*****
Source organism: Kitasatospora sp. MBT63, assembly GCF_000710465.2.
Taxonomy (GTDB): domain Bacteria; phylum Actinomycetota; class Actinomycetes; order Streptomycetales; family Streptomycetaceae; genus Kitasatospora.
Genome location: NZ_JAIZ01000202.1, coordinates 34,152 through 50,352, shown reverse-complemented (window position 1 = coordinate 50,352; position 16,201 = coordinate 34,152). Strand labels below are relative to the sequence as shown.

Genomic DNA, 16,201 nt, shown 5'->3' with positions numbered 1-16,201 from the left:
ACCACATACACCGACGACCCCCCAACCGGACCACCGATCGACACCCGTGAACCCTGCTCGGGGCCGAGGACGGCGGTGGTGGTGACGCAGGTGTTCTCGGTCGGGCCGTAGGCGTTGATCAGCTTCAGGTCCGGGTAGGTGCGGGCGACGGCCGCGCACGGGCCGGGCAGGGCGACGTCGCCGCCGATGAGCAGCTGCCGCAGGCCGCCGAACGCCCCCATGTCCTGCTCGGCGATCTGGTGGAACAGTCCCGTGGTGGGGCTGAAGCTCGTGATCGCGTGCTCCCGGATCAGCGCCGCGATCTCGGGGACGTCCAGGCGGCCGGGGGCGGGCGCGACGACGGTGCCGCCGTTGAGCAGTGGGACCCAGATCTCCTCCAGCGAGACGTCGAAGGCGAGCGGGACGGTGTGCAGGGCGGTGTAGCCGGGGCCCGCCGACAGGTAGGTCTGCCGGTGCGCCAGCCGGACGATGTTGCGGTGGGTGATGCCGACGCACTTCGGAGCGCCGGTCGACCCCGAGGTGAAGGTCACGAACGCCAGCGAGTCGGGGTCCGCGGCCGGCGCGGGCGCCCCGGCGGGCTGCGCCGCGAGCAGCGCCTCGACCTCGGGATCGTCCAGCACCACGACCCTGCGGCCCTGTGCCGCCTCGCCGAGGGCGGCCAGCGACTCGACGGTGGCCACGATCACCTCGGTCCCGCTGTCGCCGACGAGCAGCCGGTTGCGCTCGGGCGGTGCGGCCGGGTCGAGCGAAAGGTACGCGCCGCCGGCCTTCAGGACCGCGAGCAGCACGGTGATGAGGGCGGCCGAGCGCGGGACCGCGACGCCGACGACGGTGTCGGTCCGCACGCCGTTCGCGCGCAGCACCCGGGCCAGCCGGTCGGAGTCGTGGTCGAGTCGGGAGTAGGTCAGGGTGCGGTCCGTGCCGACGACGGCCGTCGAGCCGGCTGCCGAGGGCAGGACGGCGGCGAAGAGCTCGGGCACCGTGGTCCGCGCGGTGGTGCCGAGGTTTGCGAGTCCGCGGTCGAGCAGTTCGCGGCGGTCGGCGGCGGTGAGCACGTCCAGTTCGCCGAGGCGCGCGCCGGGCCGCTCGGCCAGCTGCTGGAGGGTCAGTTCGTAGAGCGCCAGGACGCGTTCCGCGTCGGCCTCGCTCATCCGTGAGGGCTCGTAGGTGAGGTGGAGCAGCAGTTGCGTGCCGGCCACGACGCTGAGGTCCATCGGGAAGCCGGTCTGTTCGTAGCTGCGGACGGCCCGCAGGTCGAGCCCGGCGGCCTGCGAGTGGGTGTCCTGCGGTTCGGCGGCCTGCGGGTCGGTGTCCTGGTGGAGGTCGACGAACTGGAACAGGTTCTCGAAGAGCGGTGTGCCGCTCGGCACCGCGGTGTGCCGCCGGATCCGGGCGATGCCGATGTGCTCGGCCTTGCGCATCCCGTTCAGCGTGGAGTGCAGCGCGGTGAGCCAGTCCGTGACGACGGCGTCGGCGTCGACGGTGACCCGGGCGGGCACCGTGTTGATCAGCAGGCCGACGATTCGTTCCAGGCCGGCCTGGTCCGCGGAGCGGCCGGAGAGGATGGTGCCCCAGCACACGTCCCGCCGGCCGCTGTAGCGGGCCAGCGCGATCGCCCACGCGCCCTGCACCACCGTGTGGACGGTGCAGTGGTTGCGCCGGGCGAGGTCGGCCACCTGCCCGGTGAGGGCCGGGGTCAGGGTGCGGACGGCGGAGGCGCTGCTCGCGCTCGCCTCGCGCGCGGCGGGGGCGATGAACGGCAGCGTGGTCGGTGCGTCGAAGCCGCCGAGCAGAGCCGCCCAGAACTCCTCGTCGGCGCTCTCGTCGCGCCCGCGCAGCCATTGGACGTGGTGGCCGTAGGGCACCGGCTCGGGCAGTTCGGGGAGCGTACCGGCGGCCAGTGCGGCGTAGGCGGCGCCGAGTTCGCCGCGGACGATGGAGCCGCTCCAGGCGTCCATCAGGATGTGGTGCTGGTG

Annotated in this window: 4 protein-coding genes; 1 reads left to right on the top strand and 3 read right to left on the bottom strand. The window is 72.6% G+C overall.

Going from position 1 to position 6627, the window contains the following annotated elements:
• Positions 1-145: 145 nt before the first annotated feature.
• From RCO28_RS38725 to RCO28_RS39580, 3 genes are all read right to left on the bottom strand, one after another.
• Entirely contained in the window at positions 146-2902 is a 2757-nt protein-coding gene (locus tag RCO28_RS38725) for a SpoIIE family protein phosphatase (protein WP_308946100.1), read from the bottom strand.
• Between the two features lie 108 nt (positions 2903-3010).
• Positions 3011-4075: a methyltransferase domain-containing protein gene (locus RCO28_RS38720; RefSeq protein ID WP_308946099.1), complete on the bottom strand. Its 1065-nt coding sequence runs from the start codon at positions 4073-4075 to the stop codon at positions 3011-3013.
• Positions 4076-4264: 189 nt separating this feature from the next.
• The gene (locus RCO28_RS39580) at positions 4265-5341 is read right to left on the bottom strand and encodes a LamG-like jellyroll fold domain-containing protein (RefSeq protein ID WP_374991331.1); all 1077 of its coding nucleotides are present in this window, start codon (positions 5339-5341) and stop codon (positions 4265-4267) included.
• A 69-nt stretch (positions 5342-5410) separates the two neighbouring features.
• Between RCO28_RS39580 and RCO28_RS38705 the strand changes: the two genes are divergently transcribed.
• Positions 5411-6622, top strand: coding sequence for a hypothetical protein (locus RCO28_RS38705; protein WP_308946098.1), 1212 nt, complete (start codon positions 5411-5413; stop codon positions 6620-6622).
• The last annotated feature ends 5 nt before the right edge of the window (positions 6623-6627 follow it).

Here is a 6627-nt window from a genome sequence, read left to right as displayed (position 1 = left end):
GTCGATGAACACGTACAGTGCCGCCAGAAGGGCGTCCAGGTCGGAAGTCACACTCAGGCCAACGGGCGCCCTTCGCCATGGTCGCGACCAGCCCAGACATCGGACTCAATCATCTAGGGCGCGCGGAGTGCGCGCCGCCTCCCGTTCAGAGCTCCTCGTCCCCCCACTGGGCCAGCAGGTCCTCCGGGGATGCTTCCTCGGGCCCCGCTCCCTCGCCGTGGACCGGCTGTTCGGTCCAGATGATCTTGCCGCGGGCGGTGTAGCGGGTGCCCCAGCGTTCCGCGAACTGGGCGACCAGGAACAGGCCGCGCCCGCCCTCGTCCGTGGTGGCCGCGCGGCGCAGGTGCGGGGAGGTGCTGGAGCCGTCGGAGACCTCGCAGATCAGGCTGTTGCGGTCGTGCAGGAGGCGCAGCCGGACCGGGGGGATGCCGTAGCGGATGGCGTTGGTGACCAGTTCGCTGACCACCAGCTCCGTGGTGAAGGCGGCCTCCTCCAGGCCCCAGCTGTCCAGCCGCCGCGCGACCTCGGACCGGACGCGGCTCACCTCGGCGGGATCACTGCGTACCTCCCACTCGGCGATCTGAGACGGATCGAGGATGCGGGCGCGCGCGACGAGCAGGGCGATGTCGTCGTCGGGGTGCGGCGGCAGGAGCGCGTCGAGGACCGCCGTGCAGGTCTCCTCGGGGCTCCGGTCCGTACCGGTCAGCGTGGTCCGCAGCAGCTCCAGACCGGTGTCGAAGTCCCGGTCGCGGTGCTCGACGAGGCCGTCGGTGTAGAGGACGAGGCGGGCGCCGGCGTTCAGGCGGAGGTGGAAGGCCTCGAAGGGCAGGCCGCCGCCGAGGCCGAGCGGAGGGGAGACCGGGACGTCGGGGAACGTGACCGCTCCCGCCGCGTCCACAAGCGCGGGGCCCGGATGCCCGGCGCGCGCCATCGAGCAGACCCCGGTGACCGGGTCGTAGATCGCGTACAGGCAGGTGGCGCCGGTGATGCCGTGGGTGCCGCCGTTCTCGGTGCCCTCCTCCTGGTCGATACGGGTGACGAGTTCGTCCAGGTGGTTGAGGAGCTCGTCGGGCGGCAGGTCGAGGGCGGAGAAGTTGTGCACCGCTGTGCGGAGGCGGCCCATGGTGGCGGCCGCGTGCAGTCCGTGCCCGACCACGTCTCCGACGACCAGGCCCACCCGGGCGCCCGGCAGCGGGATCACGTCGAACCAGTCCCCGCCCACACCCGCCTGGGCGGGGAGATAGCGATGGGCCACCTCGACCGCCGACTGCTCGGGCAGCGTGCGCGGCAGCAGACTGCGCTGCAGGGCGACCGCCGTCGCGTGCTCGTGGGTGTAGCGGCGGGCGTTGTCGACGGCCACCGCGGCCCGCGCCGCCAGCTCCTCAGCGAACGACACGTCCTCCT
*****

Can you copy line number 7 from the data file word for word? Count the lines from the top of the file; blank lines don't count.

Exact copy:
Going from position 1 to position 6627, the window contains the following annotated elements: